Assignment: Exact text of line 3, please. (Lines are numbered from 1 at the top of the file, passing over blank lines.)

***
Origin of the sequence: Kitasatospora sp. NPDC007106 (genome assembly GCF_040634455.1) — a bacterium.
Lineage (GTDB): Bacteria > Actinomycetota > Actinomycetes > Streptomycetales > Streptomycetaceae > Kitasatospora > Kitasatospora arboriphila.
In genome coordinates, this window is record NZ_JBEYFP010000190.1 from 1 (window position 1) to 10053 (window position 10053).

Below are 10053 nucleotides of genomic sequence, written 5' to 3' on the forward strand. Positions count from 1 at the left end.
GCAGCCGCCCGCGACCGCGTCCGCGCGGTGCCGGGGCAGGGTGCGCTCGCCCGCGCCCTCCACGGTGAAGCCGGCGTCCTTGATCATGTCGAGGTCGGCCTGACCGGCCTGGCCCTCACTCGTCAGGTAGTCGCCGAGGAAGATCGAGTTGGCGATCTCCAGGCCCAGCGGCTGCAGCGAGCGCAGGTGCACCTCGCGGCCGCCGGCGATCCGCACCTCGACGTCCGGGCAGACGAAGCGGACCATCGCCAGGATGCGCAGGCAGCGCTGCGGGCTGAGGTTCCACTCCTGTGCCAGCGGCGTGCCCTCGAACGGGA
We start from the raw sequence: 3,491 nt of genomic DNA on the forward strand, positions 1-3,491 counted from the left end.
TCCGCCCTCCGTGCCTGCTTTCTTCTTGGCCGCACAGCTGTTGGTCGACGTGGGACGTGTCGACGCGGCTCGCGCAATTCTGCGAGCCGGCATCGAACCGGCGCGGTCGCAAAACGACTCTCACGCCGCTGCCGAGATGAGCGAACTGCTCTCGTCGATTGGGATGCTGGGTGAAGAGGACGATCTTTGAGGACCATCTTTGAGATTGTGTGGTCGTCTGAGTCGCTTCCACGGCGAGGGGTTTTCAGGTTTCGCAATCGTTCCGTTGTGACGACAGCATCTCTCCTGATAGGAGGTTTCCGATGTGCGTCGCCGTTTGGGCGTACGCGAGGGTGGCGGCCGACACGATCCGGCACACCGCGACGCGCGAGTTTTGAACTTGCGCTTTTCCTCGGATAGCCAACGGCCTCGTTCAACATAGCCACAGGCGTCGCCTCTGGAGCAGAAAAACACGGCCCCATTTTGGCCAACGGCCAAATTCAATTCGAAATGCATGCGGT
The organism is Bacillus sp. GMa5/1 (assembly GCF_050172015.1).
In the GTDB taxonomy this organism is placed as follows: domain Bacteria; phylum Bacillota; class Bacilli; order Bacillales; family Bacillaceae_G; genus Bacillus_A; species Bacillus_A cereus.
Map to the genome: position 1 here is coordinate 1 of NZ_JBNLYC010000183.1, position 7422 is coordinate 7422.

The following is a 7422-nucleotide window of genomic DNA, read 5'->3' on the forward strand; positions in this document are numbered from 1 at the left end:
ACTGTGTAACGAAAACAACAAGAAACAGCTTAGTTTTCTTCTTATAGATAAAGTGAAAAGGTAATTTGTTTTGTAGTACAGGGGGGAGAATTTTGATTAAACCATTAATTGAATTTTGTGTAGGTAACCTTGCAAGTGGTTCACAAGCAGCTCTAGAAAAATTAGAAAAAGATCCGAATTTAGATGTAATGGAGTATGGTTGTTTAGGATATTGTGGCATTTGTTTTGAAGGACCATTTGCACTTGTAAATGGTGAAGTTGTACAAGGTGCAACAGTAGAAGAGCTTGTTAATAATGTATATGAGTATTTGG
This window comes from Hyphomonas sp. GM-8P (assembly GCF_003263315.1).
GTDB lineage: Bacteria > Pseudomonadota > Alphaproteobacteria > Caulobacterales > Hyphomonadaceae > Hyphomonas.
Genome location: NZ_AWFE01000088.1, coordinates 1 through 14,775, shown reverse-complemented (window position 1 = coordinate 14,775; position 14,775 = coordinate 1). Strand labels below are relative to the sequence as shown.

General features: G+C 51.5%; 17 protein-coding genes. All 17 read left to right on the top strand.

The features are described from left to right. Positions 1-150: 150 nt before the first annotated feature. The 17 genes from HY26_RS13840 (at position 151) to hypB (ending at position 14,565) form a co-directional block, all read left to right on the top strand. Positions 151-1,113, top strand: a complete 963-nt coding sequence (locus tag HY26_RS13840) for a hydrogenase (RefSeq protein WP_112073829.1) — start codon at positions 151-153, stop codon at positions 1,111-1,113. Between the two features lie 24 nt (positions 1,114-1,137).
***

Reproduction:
In genome coordinates, this window is record NZ_JBEYFP010000190.1 from 1 (window position 1) to 10053 (window position 10053).